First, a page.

Women also invest in the creation of new social roles for other women and girls. Instead of being the sole leaders, women social entrepreneurs actually inspire other women to try leadership positions and find solutions to community problems using their own tools.
Women social entrepreneurs are also not afraid to use the skills that their life experiences have granted them. If for traditional entrepreneurs emotions such as empathy are not always valued, women social entrepreneurs take advantage of such “feminine” traits to become better leaders and engage more meaningfully with the communities they serve.
Finally, despite traditional ideas about feminism and women’s rights being exclusively female-centric, women social entrepreneurs are not afraid to consider men (or at least some men) as allies for social change. In this way, they can include men in solutions for what is usually considered to be only female problems, such as sexual and reproductive health. By doing so, women social entrepreneurs are investing in lasting social change that embraces the different experiences of both men and women, while striving for a more equal world.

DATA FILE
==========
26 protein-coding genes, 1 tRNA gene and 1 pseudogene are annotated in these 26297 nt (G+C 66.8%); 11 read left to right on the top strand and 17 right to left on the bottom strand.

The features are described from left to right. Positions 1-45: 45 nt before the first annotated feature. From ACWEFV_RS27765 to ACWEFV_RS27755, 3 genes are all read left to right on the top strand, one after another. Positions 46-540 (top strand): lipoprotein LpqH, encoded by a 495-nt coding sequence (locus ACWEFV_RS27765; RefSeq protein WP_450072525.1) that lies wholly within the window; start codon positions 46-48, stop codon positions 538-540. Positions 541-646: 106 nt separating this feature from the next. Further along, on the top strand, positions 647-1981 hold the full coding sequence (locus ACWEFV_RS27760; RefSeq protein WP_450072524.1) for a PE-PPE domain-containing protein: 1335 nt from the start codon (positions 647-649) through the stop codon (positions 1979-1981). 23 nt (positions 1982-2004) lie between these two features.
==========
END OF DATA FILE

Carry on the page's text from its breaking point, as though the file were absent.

Women social entrepreneurs usually realize that change does not start only with adults. According to a 2017 report by GAGE, “Some studies highlight the employment opportunities that social enterprises offer adolescent girls. For example, a social enterprise in India delivering eye-care services for poor people, Aravind Eye Care, recruits high school girls each year and trains them as clinicians and administrator, targeting girls from rural areas and often those with limited education (Rametse and Shah, 2012). Another example from India – Datahalli, a social enterprise initiated by the JSW Foundation in Karnataka – encourages girls to complete their education up to twelfth grade and then provides them with basic computer skills, training in data entry and processing, and creates job opportunities at their BPO (business process outsourcing).”